Rural Economic Climate "Bad with Very Little Hope of Recovery" Says Texas A&M's Dr. Joe OutlawWed, 15 Feb 2017 16:53:03 CST
Chairman of the House Committee on Agriculture Michael Conaway, presided over a hearing today, reviewing testimony from several economists offering their perspectives on the current financial and economic situation of the US rural and agricultural sector. This hearing was called to order with the intention of setting the stage before talks begin in the formation of the 2018 farm bill. Among those that testified this morning was Dr. Joe Outlaw, Professor and Extension Economist at Texas A&M University’s Department of Agricultural Economics. Outlaw responded to the chairman’s opening remarks, in which he stated that right now, “There is real potential for a crisis in rural America… and we must deliver solutions that work for our nation’s farmers and ranchers.”
Beginning with an outline of a focus group structured study, collecting the financial and economic information from participating representative farming operations located in central production areas across the country, Outlaw explained that from his analysis of this data, the current economic situation of farmers and ranchers in the United States is quite concerning.
“To be blunt these results are bad with very little hope of recovery on the horizon given the current price forecasts by FAPRI and USDA,” Outlaw emphasized. “The overwhelming majority of the farms end 2016 with a high likelihood of serious cash flow short-falls. On the other hand, the probability of large equity losses is much lower across all farm types.”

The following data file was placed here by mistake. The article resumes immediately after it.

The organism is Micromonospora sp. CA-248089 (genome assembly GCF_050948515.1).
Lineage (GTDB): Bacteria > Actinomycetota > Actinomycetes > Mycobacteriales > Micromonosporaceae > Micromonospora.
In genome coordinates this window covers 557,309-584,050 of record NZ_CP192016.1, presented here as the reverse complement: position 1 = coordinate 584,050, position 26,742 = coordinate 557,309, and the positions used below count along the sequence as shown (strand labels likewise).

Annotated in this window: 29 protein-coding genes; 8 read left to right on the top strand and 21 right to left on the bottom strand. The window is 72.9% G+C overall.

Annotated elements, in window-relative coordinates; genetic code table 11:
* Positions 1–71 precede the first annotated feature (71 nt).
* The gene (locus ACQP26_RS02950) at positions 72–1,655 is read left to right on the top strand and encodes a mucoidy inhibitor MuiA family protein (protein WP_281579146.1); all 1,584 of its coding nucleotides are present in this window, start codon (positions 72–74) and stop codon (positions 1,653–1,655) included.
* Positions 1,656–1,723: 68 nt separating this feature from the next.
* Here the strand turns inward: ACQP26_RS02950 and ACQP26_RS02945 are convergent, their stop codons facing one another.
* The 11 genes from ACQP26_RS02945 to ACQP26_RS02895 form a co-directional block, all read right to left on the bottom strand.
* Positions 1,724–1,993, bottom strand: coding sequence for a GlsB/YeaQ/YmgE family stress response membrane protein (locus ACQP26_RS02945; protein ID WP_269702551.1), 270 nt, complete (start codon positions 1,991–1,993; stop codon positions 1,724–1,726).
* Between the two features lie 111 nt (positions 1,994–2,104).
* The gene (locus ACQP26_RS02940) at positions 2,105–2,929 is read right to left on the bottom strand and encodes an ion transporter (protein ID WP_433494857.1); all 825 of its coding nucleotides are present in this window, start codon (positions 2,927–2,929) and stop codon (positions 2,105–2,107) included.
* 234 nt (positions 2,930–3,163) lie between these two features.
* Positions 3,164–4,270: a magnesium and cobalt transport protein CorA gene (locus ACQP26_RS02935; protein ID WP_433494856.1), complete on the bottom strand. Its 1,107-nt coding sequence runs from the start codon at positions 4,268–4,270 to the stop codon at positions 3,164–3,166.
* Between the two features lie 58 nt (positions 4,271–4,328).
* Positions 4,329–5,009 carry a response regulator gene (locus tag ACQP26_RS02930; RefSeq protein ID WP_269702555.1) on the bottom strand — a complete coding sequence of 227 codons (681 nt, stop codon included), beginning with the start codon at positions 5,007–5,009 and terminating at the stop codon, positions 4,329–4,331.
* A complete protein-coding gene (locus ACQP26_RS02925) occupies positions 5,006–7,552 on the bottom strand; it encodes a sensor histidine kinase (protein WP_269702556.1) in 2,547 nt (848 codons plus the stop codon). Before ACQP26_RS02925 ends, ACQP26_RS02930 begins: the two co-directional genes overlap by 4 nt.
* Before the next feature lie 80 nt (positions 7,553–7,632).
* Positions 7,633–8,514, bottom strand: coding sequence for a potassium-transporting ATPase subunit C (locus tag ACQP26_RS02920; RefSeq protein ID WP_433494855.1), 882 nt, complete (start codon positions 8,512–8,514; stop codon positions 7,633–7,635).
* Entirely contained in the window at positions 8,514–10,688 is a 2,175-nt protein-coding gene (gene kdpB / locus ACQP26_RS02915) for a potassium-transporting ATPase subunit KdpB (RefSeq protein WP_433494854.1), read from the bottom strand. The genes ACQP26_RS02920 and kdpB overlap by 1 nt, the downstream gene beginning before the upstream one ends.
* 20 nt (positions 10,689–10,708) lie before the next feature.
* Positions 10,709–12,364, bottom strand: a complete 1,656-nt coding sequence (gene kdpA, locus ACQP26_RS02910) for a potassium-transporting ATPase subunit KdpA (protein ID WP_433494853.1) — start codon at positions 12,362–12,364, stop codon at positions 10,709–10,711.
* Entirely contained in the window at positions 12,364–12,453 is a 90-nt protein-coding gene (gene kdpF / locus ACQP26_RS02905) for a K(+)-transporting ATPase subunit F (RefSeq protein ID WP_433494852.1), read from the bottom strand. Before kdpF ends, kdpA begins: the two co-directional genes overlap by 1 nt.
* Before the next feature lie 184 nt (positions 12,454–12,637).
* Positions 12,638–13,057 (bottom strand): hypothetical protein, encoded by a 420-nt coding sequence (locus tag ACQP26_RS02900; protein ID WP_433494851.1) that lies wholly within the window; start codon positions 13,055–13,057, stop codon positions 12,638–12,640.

Outlaw reports that of the 300 participating representative crop producers that responded to their survey, incredibly, only one farmer reported making a profit in 2016. To that end, many corn and cotton farmers from high production regions indicated the only reason they broke even in 2016 was due to record yields. Generally, though, most farmers had to either roll loans forward or draw from cash reserves to pay-off operating expenses and notes.
Overall, Outlaw says the current financial environment is very discouraging. However, although general concern for the future is felt by most all producers, he says they all agree there is no future at all without the backing of a safety net program. Outlaw contends that the programs included in the 2014 farm bill worked accordingly for all crops, except cotton, and urges more attention be paid not only to this segment, but really that an overall increase in federal support is warranted.
“It seems like nearly every month there is another report issued from interest groups who want to dismantle the producer safety net often saying programs are too lucrative,” he testified. “Not only are the programs not too lucrative, but there is a growing need to provide additional funding as adverse economic conditions are expected to continue.”
Read Dr. Outlaw’s complete written statement by clicking or tapping here.
To listen to Dr. Outlaw’s full remarks addressing the committee, click or tap the LISTEN BAR below.
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